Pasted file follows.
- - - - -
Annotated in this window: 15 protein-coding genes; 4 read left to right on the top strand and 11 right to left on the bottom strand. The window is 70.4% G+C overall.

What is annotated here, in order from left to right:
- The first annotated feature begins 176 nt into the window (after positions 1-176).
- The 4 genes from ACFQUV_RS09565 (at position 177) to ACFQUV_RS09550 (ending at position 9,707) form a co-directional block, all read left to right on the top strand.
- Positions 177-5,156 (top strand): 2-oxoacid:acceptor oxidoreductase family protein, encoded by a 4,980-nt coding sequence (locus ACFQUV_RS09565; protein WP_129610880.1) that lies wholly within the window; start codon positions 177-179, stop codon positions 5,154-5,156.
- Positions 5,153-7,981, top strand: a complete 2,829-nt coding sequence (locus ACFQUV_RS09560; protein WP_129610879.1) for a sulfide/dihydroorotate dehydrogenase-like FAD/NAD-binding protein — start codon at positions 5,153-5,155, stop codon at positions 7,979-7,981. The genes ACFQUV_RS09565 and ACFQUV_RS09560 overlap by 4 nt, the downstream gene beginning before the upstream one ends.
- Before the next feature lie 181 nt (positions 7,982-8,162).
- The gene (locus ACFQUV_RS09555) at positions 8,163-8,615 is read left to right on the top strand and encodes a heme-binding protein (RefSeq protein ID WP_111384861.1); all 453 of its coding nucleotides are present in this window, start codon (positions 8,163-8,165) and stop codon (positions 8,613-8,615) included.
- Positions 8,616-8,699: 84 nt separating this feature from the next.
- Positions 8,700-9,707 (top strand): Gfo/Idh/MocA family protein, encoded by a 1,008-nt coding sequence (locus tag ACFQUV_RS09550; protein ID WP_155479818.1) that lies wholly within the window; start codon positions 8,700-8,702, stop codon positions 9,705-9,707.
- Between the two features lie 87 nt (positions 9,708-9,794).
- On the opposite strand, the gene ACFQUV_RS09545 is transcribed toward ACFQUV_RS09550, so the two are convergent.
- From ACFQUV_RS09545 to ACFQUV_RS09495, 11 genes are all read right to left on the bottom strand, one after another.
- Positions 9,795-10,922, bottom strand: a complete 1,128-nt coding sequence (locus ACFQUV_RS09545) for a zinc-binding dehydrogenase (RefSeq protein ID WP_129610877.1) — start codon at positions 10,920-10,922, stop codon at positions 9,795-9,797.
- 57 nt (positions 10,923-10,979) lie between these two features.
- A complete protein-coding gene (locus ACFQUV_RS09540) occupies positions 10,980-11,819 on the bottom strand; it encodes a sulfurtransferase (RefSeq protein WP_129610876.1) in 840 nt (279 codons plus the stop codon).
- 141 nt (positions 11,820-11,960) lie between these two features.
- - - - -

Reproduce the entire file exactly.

Annotated in this window: 15 protein-coding genes; 4 read left to right on the top strand and 11 right to left on the bottom strand. The window is 70.4% G+C overall.

What is annotated here, in order from left to right:
- The first annotated feature begins 176 nt into the window (after positions 1-176).
- The 4 genes from ACFQUV_RS09565 (at position 177) to ACFQUV_RS09550 (ending at position 9,707) form a co-directional block, all read left to right on the top strand.
- Positions 177-5,156 (top strand): 2-oxoacid:acceptor oxidoreductase family protein, encoded by a 4,980-nt coding sequence (locus ACFQUV_RS09565; protein WP_129610880.1) that lies wholly within the window; start codon positions 177-179, stop codon positions 5,154-5,156.
- Positions 5,153-7,981, top strand: a complete 2,829-nt coding sequence (locus ACFQUV_RS09560; protein WP_129610879.1) for a sulfide/dihydroorotate dehydrogenase-like FAD/NAD-binding protein — start codon at positions 5,153-5,155, stop codon at positions 7,979-7,981. The genes ACFQUV_RS09565 and ACFQUV_RS09560 overlap by 4 nt, the downstream gene beginning before the upstream one ends.
- Before the next feature lie 181 nt (positions 7,982-8,162).
- The gene (locus ACFQUV_RS09555) at positions 8,163-8,615 is read left to right on the top strand and encodes a heme-binding protein (RefSeq protein ID WP_111384861.1); all 453 of its coding nucleotides are present in this window, start codon (positions 8,163-8,165) and stop codon (positions 8,613-8,615) included.
- Positions 8,616-8,699: 84 nt separating this feature from the next.
- Positions 8,700-9,707 (top strand): Gfo/Idh/MocA family protein, encoded by a 1,008-nt coding sequence (locus tag ACFQUV_RS09550; protein ID WP_155479818.1) that lies wholly within the window; start codon positions 8,700-8,702, stop codon positions 9,705-9,707.
- Between the two features lie 87 nt (positions 9,708-9,794).
- On the opposite strand, the gene ACFQUV_RS09545 is transcribed toward ACFQUV_RS09550, so the two are convergent.
- From ACFQUV_RS09545 to ACFQUV_RS09495, 11 genes are all read right to left on the bottom strand, one after another.
- Positions 9,795-10,922, bottom strand: a complete 1,128-nt coding sequence (locus ACFQUV_RS09545) for a zinc-binding dehydrogenase (RefSeq protein ID WP_129610877.1) — start codon at positions 10,920-10,922, stop codon at positions 9,795-9,797.
- 57 nt (positions 10,923-10,979) lie between these two features.
- A complete protein-coding gene (locus ACFQUV_RS09540) occupies positions 10,980-11,819 on the bottom strand; it encodes a sulfurtransferase (RefSeq protein WP_129610876.1) in 840 nt (279 codons plus the stop codon).
- 141 nt (positions 11,820-11,960) lie between these two features.